ICI/PRO Member and Personal Trainer Doug Rusho joins Jennifer and me to discuss “Analyzing Indoor Cycling Techniques from a
Personal Trainer”™s Perspective” As Doug describes it "There is no wrong in fitness, just risk and reward.”
This is part one. ICI/PRO Members will find part two, ICI/PRO Podcast #99, in their Super Secret iTunes feed.
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Originally posted 2010-04-23 11:25:28.
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Hooray for the 15 minute warm up! I always do one. But I don’t tell the class they’re still warming up. At least not very often. Moderate hills, a gradually inclining climb, or a flat with some wind all work as a moderate section that is a continuation of the warm up.The remaining 45 minutes of my classes tend to be pretty challenging, so no one has ever complained about the easier part at the beginning.
A lot of interesting subjects but I was expecting other area of discussion from a personal trainer ?
IDC are not well known and accept by PT that what I was thinking it was gonna be.
I would add few things:
-warm-up is for me specific for each ride: endurance, tempo, hill(s), speed, … .
I really like that you guys focus on the fact that a warm-up of 15minutes is not long but it is just what is need in most ride.
I have profile with warm-up as short as 5 minutes but the “workout” is at lower level or all crechendo.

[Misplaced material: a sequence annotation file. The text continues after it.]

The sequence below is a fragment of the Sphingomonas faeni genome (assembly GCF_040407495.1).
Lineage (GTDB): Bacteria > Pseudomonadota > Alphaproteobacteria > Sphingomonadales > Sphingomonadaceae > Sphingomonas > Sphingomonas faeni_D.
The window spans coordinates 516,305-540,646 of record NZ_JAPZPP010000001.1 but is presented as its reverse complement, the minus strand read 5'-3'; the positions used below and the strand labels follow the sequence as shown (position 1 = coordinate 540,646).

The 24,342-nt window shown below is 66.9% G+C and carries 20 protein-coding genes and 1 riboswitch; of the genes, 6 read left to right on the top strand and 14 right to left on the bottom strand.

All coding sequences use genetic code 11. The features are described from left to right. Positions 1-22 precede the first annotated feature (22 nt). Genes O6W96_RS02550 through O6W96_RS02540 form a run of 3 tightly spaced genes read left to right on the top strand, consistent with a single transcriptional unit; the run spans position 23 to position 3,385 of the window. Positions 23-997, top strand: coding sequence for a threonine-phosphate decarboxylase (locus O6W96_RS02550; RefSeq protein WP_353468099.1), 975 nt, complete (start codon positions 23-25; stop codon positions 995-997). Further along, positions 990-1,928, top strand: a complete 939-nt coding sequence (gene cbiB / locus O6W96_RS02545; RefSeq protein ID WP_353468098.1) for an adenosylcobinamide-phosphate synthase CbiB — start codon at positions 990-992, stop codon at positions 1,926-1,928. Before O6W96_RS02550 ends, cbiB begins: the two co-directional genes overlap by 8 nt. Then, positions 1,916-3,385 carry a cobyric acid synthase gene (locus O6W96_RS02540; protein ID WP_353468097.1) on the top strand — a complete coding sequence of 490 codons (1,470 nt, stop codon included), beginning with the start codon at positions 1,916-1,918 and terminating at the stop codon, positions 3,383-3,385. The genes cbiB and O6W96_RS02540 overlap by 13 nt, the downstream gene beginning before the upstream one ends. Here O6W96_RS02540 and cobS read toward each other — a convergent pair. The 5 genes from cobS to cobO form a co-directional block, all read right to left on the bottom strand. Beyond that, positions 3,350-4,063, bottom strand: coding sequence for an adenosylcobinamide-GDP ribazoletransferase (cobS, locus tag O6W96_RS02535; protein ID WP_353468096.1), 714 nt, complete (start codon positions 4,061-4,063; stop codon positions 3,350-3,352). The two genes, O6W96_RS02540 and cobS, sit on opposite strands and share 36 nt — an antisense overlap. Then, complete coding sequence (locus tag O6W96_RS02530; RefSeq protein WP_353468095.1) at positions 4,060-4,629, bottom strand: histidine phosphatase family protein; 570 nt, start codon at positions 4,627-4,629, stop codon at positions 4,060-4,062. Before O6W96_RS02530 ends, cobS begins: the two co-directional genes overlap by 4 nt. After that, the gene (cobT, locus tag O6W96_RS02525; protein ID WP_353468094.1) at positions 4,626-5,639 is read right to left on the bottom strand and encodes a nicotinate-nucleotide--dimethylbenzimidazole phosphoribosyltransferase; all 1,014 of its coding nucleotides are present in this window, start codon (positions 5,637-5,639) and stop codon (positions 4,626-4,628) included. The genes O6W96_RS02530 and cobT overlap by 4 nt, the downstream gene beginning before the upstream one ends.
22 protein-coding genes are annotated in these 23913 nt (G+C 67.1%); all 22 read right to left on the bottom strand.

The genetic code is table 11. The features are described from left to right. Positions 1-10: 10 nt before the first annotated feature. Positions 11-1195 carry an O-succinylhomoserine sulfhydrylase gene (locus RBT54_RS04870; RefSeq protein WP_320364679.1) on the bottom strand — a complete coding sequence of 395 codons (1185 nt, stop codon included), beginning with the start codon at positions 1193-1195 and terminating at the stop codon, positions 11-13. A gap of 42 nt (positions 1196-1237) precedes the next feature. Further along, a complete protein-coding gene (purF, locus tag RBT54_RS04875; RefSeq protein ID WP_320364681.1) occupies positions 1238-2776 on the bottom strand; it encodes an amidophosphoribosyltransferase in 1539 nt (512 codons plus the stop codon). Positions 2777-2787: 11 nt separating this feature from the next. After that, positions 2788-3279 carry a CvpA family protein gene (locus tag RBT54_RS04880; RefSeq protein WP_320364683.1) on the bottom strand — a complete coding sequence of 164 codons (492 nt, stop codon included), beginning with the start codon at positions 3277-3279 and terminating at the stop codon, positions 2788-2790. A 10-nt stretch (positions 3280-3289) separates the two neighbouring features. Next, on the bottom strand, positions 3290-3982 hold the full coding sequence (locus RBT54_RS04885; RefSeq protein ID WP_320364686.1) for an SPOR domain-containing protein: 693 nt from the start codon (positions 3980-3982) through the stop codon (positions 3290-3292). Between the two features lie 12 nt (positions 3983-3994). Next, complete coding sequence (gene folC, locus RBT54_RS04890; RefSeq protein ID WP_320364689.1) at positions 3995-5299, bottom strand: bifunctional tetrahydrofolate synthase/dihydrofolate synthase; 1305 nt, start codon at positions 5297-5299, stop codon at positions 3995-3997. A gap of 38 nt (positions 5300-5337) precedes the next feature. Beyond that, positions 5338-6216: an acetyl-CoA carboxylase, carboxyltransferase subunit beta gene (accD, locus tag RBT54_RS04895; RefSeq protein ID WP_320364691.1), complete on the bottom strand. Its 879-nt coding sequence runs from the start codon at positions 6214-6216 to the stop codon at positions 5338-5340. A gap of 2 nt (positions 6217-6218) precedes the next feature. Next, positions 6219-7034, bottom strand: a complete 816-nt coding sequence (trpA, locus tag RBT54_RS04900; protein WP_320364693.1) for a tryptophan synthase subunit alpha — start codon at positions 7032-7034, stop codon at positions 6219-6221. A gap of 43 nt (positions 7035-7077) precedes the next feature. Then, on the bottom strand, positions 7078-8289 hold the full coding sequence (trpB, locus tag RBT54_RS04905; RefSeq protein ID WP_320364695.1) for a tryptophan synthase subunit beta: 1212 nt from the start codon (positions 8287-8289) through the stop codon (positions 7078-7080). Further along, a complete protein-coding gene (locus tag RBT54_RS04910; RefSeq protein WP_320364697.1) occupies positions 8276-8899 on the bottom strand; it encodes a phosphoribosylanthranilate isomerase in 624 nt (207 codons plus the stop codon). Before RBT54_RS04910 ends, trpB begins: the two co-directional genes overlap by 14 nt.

I often say to my riders, that if they want to go hight, first it is they choise but if they really want to go as hight they can go there only if they warm-up propelly.
-cadence, I let my riders use theyr preference cadence, unless the ride is focusing on cadence work. Same for me as an exemple, but I allow a range between 55-120 (reminding that the extreme are for folks who ride outside); UNLESS they are out of the range or do not have a smoud stroke.
The idea Pascal was to analyze potentially questionable movements, or at least, ones that some instructors might abuse, and instead of saying “this is WRONG”, give them the pros and cons, like a personal trainer might do when considering a movement for a certain client. When presented in this fashion, it is hoped (or rather, WE believe) that most instructors will then choose what is the safest most effective way of doing them, or at least maybe make some modifications. For example, instead of doing popcorn jumps, for an instructor who loves jumps (and so do his students) he might look at these examples and decide to slow them down – he gets the benefit of both worlds. This way, instructors will OWN the decision to do movements more effectively rather than feel like they’re being TOLD to do them a certain way. (Which, as we all know, doesn’t seem to be working in some cases!)
Does that make sense?
You both make a very good point – the warm-up is entirely dependent on the profile and what you plan on doing. Many times, the beginning of the “meat” of the profile is simply an extension of the warm-up. For example, I did a 3-loop ride this morning. Each 16-min loop begins with a 5 minute flat. My “warm-up” song was only 5 minutes long, so I extended the warm-up onto the flat, with slightly faster cadence. The subsequent times around, intensity was higher on the flat.
But Doug makes a very good point – many instructors are afraid the w/u will eat into their class time, and thus, into their “popularity”. So they cut it to 2-3 minutes.